A lightning-rod figure in international criminal law has left the bar: Jacques Vergès died in Paris Thursday. He’d been born in what was then Siam 88 years earlier – “theoretically,” according to Le Monde. The obituary hedges because Vergès’ birth, to a Vietnamese mother and a father who was the head of the French consulate, may in fact have occurred many months before the date that his parents married and proclaimed his arrival. Vergès made that personal history part of his public identity, even titling a 1997 memoir Le salaud lumineux (The Shining Bastard).
As an attorney, he took part in the defense of persons charged with heinous international offenses, such as genocide and crimes against humanity. These included Klaus Barbie, the German Nazi officer charged and eventually convicted in French national courts of World War II-era crimes (prior posts); Slobodan Milošević, the former President of Serbia who died in custody midway through his trial before the International Criminal Tribunal for the former Yugoslavia (prior posts); Khmer Rouge leader Khieu Samphan, still on trial before the Extraordinary Chambers in the Courts of Cambodia (prior posts available here) (credit for 2008 photo of Vergès at the ECCC); and Laurent Gbagbo, the former President of Côte d’Ivoire who awaits trial before the International Criminal Court.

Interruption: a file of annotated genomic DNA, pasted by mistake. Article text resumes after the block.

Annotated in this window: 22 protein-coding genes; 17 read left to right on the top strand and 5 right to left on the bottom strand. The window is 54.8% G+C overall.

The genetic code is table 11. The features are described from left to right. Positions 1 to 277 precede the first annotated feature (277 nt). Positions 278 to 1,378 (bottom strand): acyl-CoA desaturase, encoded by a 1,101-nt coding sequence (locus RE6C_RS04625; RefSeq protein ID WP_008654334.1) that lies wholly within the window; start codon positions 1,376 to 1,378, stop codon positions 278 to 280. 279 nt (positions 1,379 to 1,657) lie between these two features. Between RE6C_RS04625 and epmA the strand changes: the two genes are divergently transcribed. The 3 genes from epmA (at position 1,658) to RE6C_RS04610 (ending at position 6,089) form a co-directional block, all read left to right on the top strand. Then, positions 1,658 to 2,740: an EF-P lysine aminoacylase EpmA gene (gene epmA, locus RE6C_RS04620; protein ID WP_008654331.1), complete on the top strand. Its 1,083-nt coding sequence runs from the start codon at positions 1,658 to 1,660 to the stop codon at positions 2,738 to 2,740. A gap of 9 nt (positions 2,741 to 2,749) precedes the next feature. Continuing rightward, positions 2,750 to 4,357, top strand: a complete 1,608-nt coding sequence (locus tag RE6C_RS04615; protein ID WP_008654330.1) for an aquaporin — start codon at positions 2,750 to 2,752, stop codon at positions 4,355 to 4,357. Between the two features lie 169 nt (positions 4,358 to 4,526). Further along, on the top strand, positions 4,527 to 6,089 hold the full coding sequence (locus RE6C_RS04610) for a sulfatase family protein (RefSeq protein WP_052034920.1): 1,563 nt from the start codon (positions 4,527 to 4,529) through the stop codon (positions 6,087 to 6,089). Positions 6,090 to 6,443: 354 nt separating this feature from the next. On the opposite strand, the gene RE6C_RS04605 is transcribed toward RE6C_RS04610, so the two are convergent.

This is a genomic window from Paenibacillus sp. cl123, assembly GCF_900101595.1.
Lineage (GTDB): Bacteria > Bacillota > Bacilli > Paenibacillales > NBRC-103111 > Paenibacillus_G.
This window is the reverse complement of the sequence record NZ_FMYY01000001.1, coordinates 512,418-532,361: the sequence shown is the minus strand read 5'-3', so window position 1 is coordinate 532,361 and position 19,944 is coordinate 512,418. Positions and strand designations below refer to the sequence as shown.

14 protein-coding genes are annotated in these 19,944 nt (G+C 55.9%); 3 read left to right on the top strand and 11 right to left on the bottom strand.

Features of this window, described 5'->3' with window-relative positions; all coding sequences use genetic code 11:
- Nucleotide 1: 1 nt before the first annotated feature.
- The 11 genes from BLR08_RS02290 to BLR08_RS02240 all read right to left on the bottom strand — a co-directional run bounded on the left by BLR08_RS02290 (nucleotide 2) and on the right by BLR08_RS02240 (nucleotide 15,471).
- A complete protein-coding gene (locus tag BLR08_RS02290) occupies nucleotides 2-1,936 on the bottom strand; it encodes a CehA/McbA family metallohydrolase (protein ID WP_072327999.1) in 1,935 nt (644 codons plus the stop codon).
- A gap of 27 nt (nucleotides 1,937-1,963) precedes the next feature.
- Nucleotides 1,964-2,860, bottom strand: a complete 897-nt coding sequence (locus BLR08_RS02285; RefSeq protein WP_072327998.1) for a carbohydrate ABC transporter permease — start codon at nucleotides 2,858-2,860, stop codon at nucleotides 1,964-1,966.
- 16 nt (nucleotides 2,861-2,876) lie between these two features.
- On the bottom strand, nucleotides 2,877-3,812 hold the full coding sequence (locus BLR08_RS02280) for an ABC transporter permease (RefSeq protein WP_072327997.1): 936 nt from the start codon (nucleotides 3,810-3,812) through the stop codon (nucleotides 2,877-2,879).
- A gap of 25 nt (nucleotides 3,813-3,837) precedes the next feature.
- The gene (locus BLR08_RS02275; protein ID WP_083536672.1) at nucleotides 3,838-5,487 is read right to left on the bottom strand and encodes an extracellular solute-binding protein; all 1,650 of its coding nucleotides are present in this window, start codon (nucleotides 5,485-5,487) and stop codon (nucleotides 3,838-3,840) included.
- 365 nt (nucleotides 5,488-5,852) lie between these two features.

Vergès’ signature technique was the défense de rupture, a turning of the tables that put not the accused, but rather the judicial institution and the instant prosecution, on trial. Such challenges compelled close examination of the courts and the proceedings. Put succinctly, Vergès’ techniques gave concrete reality to the notion of adversary proceedings. French legal experts remembered him as “courageous,” “provocative,” “intelligent.” And infuriating: his opponent in Barbie, attorney/author Serge Klarsfeld, told Le Monde (my translation):
‘Having conveyed my hostility to Jacques Vergès sufficiently while he was alive, I will refrain from speaking at this moment of his death.’